Satellite images show aftermath of alleged Israeli strike in Syria

The images show that at least five major building were damaged in the strike, which Syria attributed to Israel ...
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New mummies discovered in tomb near Luxor, Egypt

The tomb, found by archaeologists near the city of Luxor, belonged to a goldsmith ...
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Soros and reptilians controlling the world: Yair Netanyahu posts meme rife with anti-Semitic themes

Prime Minister Netanyahu's son posts a meme that seemed to suggest a conspiracy is behind his family's growing legal problems ...
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Egypt announces discovery of 3,500-years old tomb in Luxor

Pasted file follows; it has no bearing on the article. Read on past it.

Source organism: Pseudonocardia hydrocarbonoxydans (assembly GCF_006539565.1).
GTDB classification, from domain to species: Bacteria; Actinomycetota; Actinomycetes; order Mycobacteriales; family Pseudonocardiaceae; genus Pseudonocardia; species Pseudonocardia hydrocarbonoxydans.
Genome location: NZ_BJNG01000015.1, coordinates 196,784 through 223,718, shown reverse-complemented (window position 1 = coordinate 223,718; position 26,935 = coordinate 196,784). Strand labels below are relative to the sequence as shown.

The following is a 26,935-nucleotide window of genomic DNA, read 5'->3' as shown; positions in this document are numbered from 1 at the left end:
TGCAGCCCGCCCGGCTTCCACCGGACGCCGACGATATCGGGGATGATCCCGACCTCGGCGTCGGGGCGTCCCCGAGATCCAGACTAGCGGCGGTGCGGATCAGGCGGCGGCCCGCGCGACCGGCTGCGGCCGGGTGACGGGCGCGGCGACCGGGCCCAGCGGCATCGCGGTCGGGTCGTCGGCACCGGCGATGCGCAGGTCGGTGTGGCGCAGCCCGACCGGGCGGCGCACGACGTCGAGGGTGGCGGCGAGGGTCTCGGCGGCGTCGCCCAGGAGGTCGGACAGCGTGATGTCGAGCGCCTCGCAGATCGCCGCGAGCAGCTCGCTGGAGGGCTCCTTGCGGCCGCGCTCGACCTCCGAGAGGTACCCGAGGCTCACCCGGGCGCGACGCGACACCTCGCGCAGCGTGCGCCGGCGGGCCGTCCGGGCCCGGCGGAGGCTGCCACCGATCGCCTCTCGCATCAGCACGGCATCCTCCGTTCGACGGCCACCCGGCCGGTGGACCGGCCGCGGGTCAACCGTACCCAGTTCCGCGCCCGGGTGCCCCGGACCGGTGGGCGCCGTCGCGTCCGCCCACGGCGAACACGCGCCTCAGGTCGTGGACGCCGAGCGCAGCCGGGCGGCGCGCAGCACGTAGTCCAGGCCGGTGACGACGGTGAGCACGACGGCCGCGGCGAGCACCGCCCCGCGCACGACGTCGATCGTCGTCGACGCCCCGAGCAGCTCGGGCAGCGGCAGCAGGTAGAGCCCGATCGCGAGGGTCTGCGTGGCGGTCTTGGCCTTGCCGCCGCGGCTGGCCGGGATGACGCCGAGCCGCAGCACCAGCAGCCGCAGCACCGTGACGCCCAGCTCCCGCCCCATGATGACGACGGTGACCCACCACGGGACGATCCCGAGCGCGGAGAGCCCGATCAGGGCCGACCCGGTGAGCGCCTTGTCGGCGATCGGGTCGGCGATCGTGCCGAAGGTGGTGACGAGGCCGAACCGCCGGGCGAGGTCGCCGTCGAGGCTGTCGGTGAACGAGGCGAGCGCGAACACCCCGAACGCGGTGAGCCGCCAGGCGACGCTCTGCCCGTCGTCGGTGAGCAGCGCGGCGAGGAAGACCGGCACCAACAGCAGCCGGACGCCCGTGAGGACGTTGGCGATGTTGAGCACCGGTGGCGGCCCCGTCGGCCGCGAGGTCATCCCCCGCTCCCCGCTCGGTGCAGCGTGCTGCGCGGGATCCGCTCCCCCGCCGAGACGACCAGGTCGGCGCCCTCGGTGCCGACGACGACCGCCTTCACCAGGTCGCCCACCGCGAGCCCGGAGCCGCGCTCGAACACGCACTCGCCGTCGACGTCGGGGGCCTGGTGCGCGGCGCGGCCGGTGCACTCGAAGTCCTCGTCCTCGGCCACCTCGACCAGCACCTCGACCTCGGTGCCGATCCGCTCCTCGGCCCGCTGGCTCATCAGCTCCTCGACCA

LUXOR, Egypt (AP) — Egypt on Saturday announced the discovery in the southern city of Luxor of a pharaonic tomb ...
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Five roaming lions raise alarm in South Africa

By Ed Stoddard JOHANNESBURG (Reuters) - Five lions are on the loose in a rural area about 35 miles (60 ...
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Syrian army in race with US-armed fighters for eastern Syria

BEIRUT (AP) — U.S.-backed Syrian fighters launched an offensive against the Islamic State group in eastern Syria along the border ...
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Isil for first time urging women to join battle to combat dwindling manpower